I try to read as broadly as I can, and have appreciated a panoply of approaches to fiction that, in my view, succeed. But I guess the tissue connecting these disparate works is simply the language, the sentences; and the three living American prose stylists I admire most are Don DeLillo, Lydia Davis, and Cormac McCarthy—each of whose sentences are starkly unlike the other two’s, and yet irresistibly snap me into their linguistic paradigms within the first few words as if into a grid.

That’s a fairly clumsy way of putting it, but what I guess I’m trying to say is simply that for me the sentence is the thing, and that nothing matters more to me than the way an author strings sentences together into his or her rhetorical flow.

In one sense, then, the stories in Dirk are the product of my sort of licensing myself to follow sentences wherever they wanted to go, rather than using them to say something I wanted to say. And this will sound a little mystical, but I’ve found repeatedly that when I let myself chase down ideas as fast as my longhand can keep up, I don’t necessarily arrive conclusively at some point I’d intended to persuade the reader of when first putting the pen to page, but there’s an organic, and, I find, oftentimes much sturdier or seamless internal logic to the development of whatever it transpires that the passage is trying to do—deliver a joke that unfolds over many pages; pull off an emotional body-blow; or execute a free-flowing conversation (dialogue, in particular, comes out immeasurably more fluid, amusing, and, I think, enjoyable, when I don’t know how I’m going to have a character reply to a given remark before allowing her to/having her do so, and the conversation unfolds in ways I hadn’t intended or necessarily expected: this seems to be the best way for me to generate humor, insight, pathos, etc. And, of course, you do wind up with a fucking massive clean-up job on your hands after you’ve finished messing around, a sanitizing process that usually takes me dozens of revisions. But if the goal is to produce a work of art . . . so what?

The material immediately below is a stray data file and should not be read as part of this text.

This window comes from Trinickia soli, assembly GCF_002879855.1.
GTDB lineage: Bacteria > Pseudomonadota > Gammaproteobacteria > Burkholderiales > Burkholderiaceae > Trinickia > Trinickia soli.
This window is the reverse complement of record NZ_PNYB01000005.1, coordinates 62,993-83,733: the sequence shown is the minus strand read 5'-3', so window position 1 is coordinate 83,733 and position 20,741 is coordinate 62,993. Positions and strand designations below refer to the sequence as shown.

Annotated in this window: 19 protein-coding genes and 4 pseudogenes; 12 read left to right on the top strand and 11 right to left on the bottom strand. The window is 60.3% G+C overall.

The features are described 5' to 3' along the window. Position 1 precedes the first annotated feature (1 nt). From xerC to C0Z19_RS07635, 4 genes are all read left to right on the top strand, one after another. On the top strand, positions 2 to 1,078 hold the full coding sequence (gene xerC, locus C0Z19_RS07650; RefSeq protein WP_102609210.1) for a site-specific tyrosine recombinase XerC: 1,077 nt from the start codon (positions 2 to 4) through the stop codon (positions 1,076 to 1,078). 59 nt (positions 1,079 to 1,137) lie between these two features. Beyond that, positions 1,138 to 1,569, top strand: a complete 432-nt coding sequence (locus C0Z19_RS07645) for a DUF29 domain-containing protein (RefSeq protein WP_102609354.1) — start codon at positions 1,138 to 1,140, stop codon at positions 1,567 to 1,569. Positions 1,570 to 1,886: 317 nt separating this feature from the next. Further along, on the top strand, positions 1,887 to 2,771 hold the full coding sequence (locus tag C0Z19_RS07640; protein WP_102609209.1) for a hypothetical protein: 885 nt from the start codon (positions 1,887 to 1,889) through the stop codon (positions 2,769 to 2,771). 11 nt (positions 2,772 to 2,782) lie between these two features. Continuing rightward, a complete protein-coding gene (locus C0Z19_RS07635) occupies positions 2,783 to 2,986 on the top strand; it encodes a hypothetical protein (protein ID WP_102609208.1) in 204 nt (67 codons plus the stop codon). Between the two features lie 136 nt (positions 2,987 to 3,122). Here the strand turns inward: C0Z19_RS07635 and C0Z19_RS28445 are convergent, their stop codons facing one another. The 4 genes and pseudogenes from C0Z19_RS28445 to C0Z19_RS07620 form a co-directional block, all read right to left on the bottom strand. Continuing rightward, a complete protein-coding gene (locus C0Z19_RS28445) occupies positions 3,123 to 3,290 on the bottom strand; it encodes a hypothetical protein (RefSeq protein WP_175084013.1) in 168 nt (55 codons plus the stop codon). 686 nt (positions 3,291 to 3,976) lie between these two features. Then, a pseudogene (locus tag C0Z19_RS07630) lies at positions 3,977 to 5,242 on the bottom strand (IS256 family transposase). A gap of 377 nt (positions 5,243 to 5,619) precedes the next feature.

Meanwhile, since I did spend a long time, not only struggling to write, but meticulously plotting/charting/mapping out before attempting to write work that, if it’s too pat, smug, or condescending to describe as “conventional,” then let’s say the kind of book that has conventionally been more likely to find its way into print, I finally just accepted that I wanted to write the kind of sentences that I would want to read. And those sentences eventually turned into the stories that you find in this book.

Okay, that’s a good answer. But it leaves the question of training unanswered, except insofar as you are indicating that you have read some good contemporary writing. My question, with its misleading use of the word “conventional,” was basically an attempt to smoke you out on who or what provided support for this brave (and probably somewhat lonely) approach. So how were you trained?

DirkI decided when I was fourteen that the thing to do with my life was to become the best basketball player in the state of Hawaii, where I lived at the time. That didn’t work out. I spent subsequent years trying to become the greatest blues-rock guitarist of all time while meanwhile trying to reconfigure the fast-/slow-twitch ratio in my legs’ musculature in order to coax them into jumping high enough to dunk a basketball on a regulation hoop, which latter accomplishment I told my friends at the time I would rather pull off than be the recipient of a hypothetical million-dollar windfall. Never did dunk; never was particularly good on the guitar. I think I’d take the millions, now.